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The Influence of Family Caregivers on Elder's Use of In-Home Services: An Expanded Conceptual Framework
David M. Bass and Linda S. Noelker
Journal of Health and Social Behavior
Vol. 28, No. 2 (Jun., 1987), pp. 184-196
Published by: American Sociological Association
Stable URL: http://www.jstor.org/stable/2137131
Page Count: 13
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A widely-acknowledged deficiency in the Andersen model of service use is its neglect of family-related factors. Since gerontological researchers have established that family members are central to the care of the impaired aged, this void in the Andersen framework is particularly glaring when the elderly are the focus of study. In this investigation, the Andersen model is bifurcated to include predisposing, enabling and need characteristics of both the primary family caregiver and the elder care recipient. In addition, family-related enabling characteristics are used to represent the role of secondary kin caregivers in provision of the elder's care. This research tests whether characteristics of the primary and secondary family caregivers influence the elder's use of in-home nursing and aide services. Findings indicate that caregiver need characteristics account for significant variation in whether or not services are used, while family enabling factors are the most important predictors of the amount of services used.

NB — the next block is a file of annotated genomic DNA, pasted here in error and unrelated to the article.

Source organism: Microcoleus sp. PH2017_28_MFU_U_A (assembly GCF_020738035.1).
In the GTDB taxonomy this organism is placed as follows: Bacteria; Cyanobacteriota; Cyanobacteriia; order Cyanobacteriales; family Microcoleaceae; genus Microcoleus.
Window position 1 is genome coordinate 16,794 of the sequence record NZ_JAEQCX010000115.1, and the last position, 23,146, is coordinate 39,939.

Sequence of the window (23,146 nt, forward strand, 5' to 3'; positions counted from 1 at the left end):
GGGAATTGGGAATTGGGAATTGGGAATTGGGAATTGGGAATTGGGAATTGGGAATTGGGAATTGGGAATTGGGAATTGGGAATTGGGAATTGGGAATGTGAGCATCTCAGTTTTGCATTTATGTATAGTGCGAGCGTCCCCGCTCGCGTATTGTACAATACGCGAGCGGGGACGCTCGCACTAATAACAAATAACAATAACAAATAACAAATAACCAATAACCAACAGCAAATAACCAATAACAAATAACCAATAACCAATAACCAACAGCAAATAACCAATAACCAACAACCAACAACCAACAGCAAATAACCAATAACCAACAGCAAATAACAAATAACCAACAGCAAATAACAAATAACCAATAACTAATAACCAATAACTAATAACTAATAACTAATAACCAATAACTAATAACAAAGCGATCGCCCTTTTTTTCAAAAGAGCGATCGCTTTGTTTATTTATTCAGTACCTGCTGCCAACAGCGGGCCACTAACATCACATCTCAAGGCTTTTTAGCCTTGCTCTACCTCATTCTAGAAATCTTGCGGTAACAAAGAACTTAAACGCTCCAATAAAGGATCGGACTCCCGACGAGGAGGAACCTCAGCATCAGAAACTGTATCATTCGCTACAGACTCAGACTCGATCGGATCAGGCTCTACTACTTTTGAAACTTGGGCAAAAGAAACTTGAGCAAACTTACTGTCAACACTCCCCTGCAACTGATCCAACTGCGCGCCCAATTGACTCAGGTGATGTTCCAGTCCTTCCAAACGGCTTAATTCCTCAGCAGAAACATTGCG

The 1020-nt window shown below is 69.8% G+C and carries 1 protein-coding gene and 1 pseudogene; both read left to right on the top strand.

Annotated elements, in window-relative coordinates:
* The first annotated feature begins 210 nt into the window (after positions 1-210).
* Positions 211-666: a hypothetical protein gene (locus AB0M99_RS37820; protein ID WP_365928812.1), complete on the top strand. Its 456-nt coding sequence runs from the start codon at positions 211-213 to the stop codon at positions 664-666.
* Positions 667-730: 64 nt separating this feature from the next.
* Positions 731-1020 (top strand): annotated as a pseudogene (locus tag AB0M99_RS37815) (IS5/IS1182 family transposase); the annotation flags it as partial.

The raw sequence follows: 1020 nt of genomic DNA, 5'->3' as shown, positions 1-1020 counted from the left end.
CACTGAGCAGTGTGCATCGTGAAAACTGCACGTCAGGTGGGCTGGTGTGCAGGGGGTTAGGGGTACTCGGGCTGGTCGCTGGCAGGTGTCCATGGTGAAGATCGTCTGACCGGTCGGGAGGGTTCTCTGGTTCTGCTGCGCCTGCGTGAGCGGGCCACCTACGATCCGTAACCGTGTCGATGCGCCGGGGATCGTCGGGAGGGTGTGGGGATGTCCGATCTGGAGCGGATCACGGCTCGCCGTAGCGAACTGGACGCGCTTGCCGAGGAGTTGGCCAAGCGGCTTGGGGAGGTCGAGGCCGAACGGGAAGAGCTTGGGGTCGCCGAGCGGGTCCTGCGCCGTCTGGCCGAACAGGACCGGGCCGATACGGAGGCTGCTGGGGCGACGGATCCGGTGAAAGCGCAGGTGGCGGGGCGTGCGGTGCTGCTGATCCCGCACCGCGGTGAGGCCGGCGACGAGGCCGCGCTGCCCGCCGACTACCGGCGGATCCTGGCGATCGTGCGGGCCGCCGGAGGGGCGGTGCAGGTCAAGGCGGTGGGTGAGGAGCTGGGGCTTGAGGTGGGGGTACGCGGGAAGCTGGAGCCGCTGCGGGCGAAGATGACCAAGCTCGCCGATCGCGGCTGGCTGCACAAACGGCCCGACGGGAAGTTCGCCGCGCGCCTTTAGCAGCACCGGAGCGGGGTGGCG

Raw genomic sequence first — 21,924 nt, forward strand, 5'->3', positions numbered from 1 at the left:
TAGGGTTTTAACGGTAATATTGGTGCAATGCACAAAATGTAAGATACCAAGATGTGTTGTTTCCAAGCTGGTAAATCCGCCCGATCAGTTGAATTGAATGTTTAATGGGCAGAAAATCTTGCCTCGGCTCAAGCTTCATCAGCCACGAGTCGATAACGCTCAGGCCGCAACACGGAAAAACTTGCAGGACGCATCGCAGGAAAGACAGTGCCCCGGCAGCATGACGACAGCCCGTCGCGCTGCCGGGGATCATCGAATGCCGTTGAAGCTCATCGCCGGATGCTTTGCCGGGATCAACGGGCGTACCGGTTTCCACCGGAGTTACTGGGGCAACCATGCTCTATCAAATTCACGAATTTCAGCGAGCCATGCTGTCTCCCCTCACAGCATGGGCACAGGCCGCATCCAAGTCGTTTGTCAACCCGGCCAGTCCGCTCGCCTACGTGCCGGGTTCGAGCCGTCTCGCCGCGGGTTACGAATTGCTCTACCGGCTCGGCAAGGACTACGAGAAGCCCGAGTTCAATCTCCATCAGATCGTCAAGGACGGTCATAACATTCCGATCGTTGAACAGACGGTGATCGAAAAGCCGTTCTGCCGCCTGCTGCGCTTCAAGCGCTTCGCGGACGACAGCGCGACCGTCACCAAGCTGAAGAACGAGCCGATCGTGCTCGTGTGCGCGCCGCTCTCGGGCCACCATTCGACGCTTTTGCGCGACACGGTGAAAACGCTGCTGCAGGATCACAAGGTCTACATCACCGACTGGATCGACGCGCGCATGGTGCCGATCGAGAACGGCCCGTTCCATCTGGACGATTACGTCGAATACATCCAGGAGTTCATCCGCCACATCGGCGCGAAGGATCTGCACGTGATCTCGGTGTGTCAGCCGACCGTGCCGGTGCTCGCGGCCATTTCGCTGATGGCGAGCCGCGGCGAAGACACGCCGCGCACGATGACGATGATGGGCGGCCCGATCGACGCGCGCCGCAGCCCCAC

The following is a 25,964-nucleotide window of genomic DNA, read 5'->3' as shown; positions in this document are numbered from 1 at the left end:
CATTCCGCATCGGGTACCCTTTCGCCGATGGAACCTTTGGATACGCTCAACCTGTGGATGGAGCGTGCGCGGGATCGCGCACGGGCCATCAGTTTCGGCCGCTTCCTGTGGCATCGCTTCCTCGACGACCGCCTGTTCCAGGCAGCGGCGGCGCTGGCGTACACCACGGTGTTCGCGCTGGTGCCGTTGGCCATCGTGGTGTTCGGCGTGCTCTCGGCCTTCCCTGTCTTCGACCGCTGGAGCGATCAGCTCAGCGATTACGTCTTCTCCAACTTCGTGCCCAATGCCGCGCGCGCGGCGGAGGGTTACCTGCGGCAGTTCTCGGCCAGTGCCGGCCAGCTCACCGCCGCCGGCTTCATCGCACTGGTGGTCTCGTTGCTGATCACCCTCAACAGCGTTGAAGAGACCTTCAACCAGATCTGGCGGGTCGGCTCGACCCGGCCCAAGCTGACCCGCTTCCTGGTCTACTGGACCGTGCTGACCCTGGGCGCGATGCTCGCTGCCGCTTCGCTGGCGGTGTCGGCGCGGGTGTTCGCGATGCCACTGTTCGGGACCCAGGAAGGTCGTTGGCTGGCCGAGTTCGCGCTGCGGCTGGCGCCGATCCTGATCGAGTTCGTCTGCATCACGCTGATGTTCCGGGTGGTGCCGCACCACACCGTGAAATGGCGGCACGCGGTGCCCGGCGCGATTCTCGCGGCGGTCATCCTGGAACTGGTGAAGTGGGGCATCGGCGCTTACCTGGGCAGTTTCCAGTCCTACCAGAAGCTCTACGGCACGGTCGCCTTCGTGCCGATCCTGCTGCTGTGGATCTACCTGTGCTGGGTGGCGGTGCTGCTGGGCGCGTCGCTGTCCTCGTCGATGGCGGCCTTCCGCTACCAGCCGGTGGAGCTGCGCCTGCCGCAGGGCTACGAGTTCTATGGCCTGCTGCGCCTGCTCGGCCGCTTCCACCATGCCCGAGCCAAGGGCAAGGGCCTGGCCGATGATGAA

Journal of Health and Social Behavior © 1987 American Sociological Association